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August 2, 2017

Weekly Publication




l a u n n A d 42n Queen Wilhelmina

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the district’s facilities and all agreed upon the need for this new cafetorium. Everyone made the commitment and pulled together so that we could save the funds to make this happen for our students.” No millage increases were requested, and the district is able to pay cash for the project with no financing, an accomplishment that Strasner credits the staff of ORSD with, “Thank you to everyone in the district. We strive to be good stewards of their money.” ORSD has the 8th lowest millage rate in the state of Arkansas. The district currently feeds approximately 540 students in a 3,227 s.f. space. To accommodate, the district begins feeding lunch at 10:30 a.m. to get all of the students through. With the new cafetorium, lunches will be able to begin at 11 a.m. Currently, site-work is underway. Ground breaking is expected in early October with an anticipated completion date of December 2018.



January 6, 2016

Sheriff, Mike Oglesby. In 1999, he began working in the Grannis Police Department, working there until 2001. “During that time I got certified through the Arkansas Law Enforcement Training Academy,” Price explained. Graduating the academy in January 2001, Oglesby hired him as a Polk County Deputy in July of that same year and continued there until October 2012. During his tenure as a deputy, he also served as a school resource officer and a K-9 narcotics dog handler. “I like to just be there and help the citizens. I try to be a positive role model for the kids and build relationships with them.” Rebuilding rapport with the next generation is a topic close to his heart. As a school resource officer, Price said, “It was good to have that working rapport and talk with kids and build relationships.” He said many times kids are afraid of law enforcement and he wants to combat that persona. “If we can’t communicate with kids, we can’t impact one.” Also, Price worked closely with the drug task force in previous years and wants to help combat the drug and theft that goes on in the county. “If we can keep those things off of the streets and show the kids how bad it is for you and where it takes your life, we’ve done something.” He fondly remembers one schoolgirl who was very afraid of police because of frequent visits they made to her home. Price smiled and proudly said that not only did she warm up to him as the school resource officer, she is now married to a police officer. It is that type of impact that Price wants to make on any child he comes into contact with. “If you can save one out of a hundred, you have done something. It’s like anything else, there is so much stuff going on out there, just focus on saving one at a time.” Being a part of community organizations is another key to his success as an officer and a citizen of the community. Price is the president of the Polk County Archery Team. He is married to Tracey and they have three boys and a girl between the pair. As Grannis is an independent municipality, Price and his three full-time, and five parttime officers, patrol from just near the south county line, north through Wickes. If you need to reach Chief Price or his staff, give them a call at Grannis City Hall, 870-385-7216 or 870-385-7852.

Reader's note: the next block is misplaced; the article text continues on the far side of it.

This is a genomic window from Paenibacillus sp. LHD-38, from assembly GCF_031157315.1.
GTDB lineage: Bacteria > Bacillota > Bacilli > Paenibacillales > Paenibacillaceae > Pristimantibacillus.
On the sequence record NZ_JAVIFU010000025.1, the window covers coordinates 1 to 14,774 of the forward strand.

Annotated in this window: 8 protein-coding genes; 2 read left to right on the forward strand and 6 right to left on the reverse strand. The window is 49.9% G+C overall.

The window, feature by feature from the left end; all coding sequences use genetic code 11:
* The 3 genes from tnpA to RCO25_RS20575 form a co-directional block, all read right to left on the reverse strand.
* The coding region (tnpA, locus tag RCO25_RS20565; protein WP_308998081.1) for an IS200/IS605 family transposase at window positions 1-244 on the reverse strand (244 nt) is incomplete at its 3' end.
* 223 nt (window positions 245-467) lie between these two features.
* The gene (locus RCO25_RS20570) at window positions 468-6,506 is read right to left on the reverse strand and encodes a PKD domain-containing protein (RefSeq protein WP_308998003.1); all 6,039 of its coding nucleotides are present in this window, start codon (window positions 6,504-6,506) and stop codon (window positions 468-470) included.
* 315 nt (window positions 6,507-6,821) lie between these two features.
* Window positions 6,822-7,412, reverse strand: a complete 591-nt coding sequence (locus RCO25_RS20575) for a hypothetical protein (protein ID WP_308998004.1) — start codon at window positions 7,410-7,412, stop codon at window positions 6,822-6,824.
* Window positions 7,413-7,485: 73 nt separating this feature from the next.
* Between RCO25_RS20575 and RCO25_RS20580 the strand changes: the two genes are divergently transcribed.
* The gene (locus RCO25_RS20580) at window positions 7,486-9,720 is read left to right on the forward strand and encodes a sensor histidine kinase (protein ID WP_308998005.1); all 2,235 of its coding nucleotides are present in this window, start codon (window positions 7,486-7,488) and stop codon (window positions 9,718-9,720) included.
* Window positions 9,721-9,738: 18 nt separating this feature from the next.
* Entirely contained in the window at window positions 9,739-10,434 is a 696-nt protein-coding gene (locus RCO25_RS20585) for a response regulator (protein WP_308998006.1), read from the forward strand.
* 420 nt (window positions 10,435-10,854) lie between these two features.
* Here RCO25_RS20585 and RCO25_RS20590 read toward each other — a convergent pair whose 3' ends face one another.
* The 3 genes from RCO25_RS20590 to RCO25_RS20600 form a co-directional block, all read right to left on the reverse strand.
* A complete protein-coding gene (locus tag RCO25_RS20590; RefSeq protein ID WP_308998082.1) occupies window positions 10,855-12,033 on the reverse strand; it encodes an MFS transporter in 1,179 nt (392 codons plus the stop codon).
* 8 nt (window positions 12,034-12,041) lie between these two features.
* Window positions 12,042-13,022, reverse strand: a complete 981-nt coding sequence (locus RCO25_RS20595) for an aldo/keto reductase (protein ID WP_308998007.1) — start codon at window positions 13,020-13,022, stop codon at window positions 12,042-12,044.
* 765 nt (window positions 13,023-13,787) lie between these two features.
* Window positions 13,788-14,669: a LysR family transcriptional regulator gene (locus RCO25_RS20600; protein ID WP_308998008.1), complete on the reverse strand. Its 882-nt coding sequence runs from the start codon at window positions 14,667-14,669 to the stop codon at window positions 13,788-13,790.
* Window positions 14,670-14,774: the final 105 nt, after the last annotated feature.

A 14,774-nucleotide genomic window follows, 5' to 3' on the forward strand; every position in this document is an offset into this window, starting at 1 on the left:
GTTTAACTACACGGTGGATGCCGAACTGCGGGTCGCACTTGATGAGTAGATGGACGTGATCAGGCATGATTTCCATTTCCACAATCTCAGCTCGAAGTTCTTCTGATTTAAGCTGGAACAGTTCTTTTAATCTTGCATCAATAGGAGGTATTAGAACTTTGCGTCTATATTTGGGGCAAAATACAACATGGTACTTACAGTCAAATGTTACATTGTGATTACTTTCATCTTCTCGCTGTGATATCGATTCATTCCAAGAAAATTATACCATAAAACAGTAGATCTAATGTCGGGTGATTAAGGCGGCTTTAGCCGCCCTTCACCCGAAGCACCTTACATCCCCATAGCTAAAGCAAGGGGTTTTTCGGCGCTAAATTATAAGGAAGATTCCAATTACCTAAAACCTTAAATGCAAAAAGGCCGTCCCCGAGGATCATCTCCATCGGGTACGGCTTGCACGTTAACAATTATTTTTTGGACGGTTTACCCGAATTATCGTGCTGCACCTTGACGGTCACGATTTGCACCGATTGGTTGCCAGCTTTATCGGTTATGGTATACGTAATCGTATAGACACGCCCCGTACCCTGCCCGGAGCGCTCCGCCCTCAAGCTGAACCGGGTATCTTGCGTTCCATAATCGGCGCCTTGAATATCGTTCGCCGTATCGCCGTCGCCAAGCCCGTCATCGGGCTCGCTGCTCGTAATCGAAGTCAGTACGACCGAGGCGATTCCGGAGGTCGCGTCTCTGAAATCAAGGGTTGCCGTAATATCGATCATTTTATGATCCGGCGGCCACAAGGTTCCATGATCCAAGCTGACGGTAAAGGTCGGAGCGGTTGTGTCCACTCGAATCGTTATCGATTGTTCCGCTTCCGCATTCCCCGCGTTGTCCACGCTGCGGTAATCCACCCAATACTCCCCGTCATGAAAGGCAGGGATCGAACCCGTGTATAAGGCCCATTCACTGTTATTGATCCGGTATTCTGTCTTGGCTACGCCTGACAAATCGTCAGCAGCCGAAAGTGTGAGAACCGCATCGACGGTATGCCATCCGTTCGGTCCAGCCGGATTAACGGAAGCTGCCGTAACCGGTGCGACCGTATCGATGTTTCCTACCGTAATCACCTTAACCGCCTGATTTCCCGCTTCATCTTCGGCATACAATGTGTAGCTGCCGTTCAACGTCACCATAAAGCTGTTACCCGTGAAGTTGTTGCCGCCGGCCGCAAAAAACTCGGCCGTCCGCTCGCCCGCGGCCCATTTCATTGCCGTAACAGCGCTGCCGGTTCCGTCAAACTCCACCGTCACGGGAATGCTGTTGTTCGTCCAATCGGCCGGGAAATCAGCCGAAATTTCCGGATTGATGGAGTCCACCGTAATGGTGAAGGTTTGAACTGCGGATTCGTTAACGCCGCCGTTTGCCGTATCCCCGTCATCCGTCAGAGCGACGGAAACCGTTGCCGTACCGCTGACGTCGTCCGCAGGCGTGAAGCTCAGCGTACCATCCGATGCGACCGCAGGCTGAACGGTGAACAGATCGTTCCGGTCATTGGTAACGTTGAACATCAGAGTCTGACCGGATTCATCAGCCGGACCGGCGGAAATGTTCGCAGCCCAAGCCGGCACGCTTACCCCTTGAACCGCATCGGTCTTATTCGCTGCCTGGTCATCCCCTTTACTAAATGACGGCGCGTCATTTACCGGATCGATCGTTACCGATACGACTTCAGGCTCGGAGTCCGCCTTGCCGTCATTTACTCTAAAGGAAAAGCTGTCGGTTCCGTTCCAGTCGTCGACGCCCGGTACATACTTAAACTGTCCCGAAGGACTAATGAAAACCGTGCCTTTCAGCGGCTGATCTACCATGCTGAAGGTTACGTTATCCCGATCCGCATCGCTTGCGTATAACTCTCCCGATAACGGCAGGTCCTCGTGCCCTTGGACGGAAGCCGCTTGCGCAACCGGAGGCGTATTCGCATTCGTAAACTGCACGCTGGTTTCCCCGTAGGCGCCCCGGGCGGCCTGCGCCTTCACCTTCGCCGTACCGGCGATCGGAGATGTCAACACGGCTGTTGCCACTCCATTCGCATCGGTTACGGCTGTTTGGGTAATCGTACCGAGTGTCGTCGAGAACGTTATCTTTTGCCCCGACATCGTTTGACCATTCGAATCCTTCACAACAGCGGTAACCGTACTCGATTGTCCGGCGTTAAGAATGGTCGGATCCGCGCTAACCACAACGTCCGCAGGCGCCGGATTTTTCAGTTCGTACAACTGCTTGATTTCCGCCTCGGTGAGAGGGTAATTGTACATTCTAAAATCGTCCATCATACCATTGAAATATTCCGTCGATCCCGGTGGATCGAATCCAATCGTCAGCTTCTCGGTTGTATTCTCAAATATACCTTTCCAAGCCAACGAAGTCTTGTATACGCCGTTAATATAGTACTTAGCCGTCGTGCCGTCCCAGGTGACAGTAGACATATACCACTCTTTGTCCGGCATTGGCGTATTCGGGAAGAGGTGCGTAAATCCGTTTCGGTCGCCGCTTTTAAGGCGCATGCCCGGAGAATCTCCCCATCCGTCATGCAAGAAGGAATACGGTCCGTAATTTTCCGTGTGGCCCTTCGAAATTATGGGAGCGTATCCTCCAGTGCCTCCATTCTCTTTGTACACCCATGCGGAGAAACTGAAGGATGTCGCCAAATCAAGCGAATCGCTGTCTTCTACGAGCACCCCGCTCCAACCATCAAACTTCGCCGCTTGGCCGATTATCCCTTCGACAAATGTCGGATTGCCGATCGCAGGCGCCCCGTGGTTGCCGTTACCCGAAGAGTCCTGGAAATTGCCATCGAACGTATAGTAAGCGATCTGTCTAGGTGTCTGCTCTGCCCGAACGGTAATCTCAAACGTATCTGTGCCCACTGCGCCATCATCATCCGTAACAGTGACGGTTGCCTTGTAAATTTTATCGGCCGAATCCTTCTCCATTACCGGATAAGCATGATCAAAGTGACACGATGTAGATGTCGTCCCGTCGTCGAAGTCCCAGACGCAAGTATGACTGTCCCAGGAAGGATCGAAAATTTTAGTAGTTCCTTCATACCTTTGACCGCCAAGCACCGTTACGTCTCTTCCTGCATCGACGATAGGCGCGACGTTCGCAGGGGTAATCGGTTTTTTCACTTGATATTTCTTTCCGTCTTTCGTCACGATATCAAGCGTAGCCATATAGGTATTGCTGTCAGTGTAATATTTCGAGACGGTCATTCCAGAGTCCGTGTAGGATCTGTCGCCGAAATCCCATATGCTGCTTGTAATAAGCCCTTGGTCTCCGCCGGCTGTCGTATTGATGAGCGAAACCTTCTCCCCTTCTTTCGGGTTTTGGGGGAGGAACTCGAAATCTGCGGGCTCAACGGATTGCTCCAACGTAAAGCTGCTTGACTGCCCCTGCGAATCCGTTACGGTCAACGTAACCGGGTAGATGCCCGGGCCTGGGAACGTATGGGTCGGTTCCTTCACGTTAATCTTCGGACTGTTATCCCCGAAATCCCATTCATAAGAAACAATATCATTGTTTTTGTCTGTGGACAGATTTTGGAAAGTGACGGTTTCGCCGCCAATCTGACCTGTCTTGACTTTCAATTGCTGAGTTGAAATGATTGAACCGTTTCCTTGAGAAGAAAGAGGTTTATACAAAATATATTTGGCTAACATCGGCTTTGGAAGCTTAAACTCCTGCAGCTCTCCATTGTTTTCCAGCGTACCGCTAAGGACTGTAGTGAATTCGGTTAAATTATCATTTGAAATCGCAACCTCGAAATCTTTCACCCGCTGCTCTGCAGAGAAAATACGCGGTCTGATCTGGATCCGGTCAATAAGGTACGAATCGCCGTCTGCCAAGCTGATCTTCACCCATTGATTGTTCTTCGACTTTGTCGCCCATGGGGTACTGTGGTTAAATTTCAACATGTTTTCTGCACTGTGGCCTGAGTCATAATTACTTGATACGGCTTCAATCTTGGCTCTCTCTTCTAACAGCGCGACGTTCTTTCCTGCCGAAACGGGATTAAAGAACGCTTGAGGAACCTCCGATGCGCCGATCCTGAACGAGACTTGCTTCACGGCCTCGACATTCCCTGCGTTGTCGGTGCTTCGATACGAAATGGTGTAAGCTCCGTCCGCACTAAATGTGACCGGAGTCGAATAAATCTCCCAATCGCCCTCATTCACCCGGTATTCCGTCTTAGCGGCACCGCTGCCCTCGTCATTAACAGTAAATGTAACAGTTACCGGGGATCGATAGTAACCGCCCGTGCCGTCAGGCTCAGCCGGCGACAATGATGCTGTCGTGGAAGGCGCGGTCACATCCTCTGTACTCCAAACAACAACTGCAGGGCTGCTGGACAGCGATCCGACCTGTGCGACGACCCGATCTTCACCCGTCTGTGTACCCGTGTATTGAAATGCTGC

August 2, 2017  
August 2, 2017  

The Pulse